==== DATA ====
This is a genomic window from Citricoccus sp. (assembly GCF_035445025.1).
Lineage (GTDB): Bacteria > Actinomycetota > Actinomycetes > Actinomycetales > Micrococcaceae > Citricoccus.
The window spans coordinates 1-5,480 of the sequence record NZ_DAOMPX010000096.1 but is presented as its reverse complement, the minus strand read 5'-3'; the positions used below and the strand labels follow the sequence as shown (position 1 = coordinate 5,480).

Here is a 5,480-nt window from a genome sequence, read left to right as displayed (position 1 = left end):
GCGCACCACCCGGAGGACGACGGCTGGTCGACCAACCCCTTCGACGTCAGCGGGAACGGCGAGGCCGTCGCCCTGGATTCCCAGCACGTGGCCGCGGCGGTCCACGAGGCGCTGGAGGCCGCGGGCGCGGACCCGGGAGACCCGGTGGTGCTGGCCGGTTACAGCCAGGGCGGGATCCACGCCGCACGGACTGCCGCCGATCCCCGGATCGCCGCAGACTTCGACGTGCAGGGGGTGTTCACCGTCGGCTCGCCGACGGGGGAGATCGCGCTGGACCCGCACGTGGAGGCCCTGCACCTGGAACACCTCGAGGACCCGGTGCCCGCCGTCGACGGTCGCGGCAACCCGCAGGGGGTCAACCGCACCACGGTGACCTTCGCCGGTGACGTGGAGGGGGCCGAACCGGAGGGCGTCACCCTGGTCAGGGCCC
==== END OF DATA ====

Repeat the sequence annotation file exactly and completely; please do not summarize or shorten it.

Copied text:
This is a genomic window from Citricoccus sp. (assembly GCF_035445025.1).
Lineage (GTDB): Bacteria > Actinomycetota > Actinomycetes > Actinomycetales > Micrococcaceae > Citricoccus.
The window spans coordinates 1-5,480 of the sequence record NZ_DAOMPX010000096.1 but is presented as its reverse complement, the minus strand read 5'-3'; the positions used below and the strand labels follow the sequence as shown (position 1 = coordinate 5,480).

Here is a 5,480-nt window from a genome sequence, read left to right as displayed (position 1 = left end):
GCGCACCACCCGGAGGACGACGGCTGGTCGACCAACCCCTTCGACGTCAGCGGGAACGGCGAGGCCGTCGCCCTGGATTCCCAGCACGTGGCCGCGGCGGTCCACGAGGCGCTGGAGGCCGCGGGCGCGGACCCGGGAGACCCGGTGGTGCTGGCCGGTTACAGCCAGGGCGGGATCCACGCCGCACGGACTGCCGCCGATCCCCGGATCGCCGCAGACTTCGACGTGCAGGGGGTGTTCACCGTCGGCTCGCCGACGGGGGAGATCGCGCTGGACCCGCACGTGGAGGCCCTGCACCTGGAACACCTCGAGGACCCGGTGCCCGCCGTCGACGGTCGCGGCAACCCGCAGGGGGTCAACCGCACCACGGTGACCTTCGCCGGTGACGTGGAGGGGGCCGAACCGGAGGGCGTCACCCTGGTCAGGGCCC